A few weeks ago I had a moan about how the BBC’s flagship nature series Frozen Planet struck me as being a bit content-light. But I’m happy to say I’ve had my confidence restored – thanks to an amazing documentary on BBC4 called After Life: The Strange Science of Decay.
I don’t think I’ve ever seen a single programme that packed in so much fascinating science. Centred around a ‘model home’ filled with food that gradually decayed over 8 weeks, the show touched on insects, bacteria, fungi, slime moulds, military sandwiches, forensic science, and the evolution of life on Earth. And it was all held together by Dr George McGavin, a really charming and down-to-earth presenter who expertly conveyed how exciting and important decay actually is.
I was captivated right from the start – the programme makers had set up a ‘house’ at Edinburgh Zoo, filled with food and all the fungal spores, bacteria, bugs and other organisms necessary to kick-start the process of decay.
We followed the journey of the food from appetising to maggot-ridden, right up to when it had been completely recycled into new plants via the compost heap. Zoo visitors provided fun examples of the human disgust response – not many could force themselves to retrieve a fiver from a beaker of maggots, or resist smelling horrible samples of rotting meat.
Dr McGavin also took the viewers further afield, to the US where he investigated military sandwiches that can fend off decay for up to 2 years (‘Best two-year old sandwich I’ve ever eaten’, said one soldier taste-tester), and to Southampton University where he met a robot controlled by slime mould.
Another highlight was a rather gruesome ‘farm’, where sets of pig carcasses were being studied to understand how human bodies decay over time and under different conditions. Researchers here have learned that decaying bodies deposit charged particles in the soil water, leaving a ‘death signature’ that can be detected years afterwards.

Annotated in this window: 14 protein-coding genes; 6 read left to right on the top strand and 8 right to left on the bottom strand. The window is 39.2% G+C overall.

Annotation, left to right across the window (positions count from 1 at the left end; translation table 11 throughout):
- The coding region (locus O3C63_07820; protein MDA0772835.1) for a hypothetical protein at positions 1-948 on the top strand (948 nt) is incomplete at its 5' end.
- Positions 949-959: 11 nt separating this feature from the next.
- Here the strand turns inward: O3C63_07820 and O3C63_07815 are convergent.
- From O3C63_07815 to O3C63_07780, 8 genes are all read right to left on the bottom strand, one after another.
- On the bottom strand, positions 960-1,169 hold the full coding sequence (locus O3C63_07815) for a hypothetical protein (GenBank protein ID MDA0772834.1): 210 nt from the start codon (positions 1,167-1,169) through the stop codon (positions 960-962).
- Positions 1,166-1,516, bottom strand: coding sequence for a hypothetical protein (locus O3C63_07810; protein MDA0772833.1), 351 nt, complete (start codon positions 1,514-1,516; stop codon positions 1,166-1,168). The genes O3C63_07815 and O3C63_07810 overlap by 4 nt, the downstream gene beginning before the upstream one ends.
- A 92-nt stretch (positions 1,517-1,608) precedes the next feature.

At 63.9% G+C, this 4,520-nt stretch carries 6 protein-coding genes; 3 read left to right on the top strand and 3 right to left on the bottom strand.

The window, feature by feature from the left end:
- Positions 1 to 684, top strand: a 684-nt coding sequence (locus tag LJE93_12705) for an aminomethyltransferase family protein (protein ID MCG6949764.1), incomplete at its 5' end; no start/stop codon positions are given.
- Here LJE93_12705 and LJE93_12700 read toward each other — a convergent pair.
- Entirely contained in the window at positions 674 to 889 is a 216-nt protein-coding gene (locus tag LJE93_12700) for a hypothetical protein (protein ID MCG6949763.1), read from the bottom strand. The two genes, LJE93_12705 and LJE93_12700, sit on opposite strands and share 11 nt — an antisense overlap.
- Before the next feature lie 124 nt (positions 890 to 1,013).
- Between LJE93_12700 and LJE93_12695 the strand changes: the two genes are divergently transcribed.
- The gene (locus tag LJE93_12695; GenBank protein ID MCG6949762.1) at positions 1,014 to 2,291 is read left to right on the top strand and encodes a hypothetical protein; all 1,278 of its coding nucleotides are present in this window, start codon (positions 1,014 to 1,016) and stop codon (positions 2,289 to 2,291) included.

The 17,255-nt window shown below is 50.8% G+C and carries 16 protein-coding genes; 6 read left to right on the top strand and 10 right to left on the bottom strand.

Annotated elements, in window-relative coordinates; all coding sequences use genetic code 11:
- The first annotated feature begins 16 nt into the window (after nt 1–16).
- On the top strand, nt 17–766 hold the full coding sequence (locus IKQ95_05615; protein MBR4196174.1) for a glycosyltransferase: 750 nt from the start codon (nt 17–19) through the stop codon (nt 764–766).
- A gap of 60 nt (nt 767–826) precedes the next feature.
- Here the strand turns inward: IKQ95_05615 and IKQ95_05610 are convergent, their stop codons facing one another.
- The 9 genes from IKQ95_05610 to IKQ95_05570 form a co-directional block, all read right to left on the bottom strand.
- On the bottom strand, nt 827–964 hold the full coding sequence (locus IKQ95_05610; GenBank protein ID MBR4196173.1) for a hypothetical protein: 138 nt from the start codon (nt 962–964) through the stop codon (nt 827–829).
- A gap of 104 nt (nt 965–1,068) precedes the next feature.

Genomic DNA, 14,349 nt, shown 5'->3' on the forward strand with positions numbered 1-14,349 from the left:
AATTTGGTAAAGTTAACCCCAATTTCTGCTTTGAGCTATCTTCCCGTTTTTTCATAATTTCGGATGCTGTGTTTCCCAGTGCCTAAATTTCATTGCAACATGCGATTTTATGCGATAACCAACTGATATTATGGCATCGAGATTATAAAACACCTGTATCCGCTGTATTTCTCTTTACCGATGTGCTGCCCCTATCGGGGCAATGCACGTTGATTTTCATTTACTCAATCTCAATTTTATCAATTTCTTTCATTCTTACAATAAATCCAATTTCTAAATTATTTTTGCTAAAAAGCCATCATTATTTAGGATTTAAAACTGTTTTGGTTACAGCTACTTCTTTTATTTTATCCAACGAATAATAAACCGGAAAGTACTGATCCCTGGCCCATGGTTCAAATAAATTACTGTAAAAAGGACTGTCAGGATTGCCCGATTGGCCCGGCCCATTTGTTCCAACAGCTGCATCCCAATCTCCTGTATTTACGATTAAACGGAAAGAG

It was a wonderful example of how a seemingly everyday topic can be broadened to encompass some of the biggest themes in science. Dr McGavin met experts who explained how the evolution of fungi that could decompose wood completely changed the prehistoric Earth, making it suitable for all the organisms that exist today by releasing carbon back into ecosystems (but sadly ridding the planet of enormous insects that had flourished in the high oxygen levels).
And some of it was genuinely beautiful – close up shots of fungi growing on food showed how life always begins again, recycling every atom that it can and turning it into new organisms. Dr McGavin followed individual nitrogen atoms from compost into a new radish, and explained how pigs can actually fly once their flesh is converted into flies by hordes of incredibly efficient maggots.
The programme ended with a rather lovely final comment from Dr McGavin – ‘the atoms inside you have been used millions of times before, and they’ll be used millions of times again.’ It was great to see a science documentary that was fun, exciting and informative without resorting to patronising its viewers or calling on the ‘usual suspects’ list of rent-a-quote scientists. It was ambitious but not big-budget, and really fascinating without being overly nerdy or technical. You’ve got two days left to watch it on iPlayer, so stop what you’re doing and enjoy some really excellent science communication. Thank you BBC4!